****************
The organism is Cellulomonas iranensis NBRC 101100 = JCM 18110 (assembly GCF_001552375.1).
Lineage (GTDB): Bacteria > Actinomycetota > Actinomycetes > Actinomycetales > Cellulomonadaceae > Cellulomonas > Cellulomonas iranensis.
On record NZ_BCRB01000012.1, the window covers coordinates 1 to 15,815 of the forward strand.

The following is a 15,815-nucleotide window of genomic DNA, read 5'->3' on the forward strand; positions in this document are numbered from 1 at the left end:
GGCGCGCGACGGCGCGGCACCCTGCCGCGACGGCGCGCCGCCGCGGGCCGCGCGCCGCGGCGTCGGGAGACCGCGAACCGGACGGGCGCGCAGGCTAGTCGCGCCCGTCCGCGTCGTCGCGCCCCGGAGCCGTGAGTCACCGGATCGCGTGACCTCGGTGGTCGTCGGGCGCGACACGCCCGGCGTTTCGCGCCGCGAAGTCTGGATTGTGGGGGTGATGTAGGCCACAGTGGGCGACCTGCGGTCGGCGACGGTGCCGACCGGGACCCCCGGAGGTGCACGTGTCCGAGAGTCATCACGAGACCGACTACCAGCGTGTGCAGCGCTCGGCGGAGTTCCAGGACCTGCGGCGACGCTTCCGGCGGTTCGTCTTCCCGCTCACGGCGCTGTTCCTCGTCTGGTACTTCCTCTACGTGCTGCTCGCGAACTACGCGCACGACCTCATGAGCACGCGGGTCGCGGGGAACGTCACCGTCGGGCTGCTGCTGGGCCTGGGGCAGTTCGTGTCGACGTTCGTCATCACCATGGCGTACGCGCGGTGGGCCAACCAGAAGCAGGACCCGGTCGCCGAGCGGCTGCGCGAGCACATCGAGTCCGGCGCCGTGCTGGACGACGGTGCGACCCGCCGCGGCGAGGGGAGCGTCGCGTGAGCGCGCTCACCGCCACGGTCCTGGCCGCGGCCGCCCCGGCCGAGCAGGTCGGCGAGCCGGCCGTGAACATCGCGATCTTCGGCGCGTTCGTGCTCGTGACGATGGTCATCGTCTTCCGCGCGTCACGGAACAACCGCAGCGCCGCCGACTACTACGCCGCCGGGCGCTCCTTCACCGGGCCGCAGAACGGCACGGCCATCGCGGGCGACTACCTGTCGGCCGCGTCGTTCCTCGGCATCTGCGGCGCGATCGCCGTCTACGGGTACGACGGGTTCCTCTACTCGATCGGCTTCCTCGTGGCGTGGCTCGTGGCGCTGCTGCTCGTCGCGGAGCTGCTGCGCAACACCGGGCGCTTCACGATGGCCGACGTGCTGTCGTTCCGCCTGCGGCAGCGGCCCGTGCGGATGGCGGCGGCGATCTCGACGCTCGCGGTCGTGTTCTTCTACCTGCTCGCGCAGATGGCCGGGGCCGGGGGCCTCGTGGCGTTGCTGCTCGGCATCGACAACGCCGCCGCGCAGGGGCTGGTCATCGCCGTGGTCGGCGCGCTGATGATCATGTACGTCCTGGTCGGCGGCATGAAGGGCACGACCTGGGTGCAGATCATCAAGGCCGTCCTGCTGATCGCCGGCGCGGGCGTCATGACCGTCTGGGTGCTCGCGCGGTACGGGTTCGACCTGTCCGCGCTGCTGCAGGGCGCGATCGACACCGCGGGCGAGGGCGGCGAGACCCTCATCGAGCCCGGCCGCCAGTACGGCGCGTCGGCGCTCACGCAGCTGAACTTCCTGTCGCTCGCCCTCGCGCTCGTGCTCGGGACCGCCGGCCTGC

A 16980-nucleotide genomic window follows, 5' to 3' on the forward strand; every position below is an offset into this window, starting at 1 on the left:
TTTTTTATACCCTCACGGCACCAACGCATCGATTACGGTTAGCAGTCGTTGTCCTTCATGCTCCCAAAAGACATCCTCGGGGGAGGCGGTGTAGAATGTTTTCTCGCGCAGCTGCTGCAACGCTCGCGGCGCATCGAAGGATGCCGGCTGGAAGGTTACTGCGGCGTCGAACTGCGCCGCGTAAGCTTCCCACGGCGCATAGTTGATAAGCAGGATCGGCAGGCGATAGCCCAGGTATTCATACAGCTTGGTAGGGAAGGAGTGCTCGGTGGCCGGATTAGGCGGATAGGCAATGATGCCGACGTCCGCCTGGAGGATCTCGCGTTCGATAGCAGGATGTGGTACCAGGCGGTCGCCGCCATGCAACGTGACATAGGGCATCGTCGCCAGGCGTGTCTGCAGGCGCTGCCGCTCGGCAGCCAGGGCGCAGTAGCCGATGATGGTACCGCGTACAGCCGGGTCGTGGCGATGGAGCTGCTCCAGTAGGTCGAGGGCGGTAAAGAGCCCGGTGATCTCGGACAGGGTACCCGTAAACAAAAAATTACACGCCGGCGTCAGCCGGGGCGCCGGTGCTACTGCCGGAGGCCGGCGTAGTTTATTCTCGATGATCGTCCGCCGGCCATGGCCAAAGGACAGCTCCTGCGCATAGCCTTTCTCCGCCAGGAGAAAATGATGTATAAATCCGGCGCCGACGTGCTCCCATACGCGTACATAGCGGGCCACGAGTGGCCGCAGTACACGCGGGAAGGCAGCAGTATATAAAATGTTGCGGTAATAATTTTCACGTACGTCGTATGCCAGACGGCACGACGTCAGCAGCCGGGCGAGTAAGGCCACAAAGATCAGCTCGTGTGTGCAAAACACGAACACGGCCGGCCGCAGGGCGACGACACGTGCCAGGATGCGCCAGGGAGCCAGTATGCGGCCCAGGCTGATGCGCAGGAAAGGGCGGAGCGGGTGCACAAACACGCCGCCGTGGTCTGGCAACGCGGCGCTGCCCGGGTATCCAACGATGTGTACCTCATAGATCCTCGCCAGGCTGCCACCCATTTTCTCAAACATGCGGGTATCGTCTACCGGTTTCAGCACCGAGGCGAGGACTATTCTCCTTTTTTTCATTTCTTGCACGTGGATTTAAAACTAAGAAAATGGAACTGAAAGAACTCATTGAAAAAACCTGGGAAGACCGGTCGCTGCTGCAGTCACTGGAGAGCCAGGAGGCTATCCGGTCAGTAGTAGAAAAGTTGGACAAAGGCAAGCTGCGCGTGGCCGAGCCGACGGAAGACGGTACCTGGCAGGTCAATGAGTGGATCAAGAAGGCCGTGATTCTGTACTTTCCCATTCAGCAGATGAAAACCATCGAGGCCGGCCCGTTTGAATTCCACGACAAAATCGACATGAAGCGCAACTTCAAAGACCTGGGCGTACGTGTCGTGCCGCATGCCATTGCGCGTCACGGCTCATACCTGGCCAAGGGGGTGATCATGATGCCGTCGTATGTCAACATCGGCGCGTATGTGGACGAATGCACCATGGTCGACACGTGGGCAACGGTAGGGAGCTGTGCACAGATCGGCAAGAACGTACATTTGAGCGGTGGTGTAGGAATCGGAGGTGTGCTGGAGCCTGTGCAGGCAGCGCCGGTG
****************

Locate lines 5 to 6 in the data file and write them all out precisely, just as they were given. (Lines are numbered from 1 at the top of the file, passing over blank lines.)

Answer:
GGCGCGCGACGGCGCGGCACCCTGCCGCGACGGCGCGCCGCCGCGGGCCGCGCGCCGCGGCGTCGGGAGACCGCGAACCGGACGGGCGCGCAGGCTAGTCGCGCCCGTCCGCGTCGTCGCGCCCCGGAGCCGTGAGTCACCGGATCGCGTGACCTCGGTGGTCGTCGGGCGCGACACGCCCGGCGTTTCGCGCCGCGAAGTCTGGATTGTGGGGGTGATGTAGGCCACAGTGGGCGACCTGCGGTCGGCGACGGTGCCGACCGGGACCCCCGGAGGTGCACGTGTCCGAGAGTCATCACGAGACCGACTACCAGCGTGTGCAGCGCTCGGCGGAGTTCCAGGACCTGCGGCGACGCTTCCGGCGGTTCGTCTTCCCGCTCACGGCGCTGTTCCTCGTCTGGTACTTCCTCTACGTGCTGCTCGCGAACTACGCGCACGACCTCATGAGCACGCGGGTCGCGGGGAACGTCACCGTCGGGCTGCTGCTGGGCCTGGGGCAGTTCGTGTCGACGTTCGTCATCACCATGGCGTACGCGCGGTGGGCCAACCAGAAGCAGGACCCGGTCGCCGAGCGGCTGCGCGAGCACATCGAGTCCGGCGCCGTGCTGGACGACGGTGCGACCCGCCGCGGCGAGGGGAGCGTCGCGTGAGCGCGCTCACCGCCACGGTCCTGGCCGCGGCCGCCCCGGCCGAGCAGGTCGGCGAGCCGGCCGTGAACATCGCGATCTTCGGCGCGTTCGTGCTCGTGACGATGGTCATCGTCTTCCGCGCGTCACGGAACAACCGCAGCGCCGCCGACTACTACGCCGCCGGGCGCTCCTTCACCGGGCCGCAGAACGGCACGGCCATCGCGGGCGACTACCTGTCGGCCGCGTCGTTCCTCGGCATCTGCGGCGCGATCGCCGTCTACGGGTACGACGGGTTCCTCTACTCGATCGGCTTCCTCGTGGCGTGGCTCGTGGCGCTGCTGCTCGTCGCGGAGCTGCTGCGCAACACCGGGCGCTTCACGATGGCCGACGTGCTGTCGTTCCGCCTGCGGCAGCGGCCCGTGCGGATGGCGGCGGCGATCTCGACGCTCGCGGTCGTGTTCTTCTACCTGCTCGCGCAGATGGCCGGGGCCGGGGGCCTCGTGGCGTTGCTGCTCGGCATCGACAACGCCGCCGCGCAGGGGCTGGTCATCGCCGTGGTCGGCGCGCTGATGATCATGTACGTCCTGGTCGGCGGCATGAAGGGCACGACCTGGGTGCAGATCATCAAGGCCGTCCTGCTGATCGCCGGCGCGGGCGTCATGACCGTCTGGGTGCTCGCGCGGTACGGGTTCGACCTGTCCGCGCTGCTGCAGGGCGCGATCGACACCGCGGGCGAGGGCGGCGAGACCCTCATCGAGCCCGGCCGCCAGTACGGCGCGTCGGCGCTCACGCAGCTGAACTTCCTGTCGCTCGCCCTCGCGCTCGTGCTCGGGACCGCCGGCCTGC

A 16980-nucleotide genomic window follows, 5' to 3' on the forward strand; every position below is an offset into this window, starting at 1 on the left: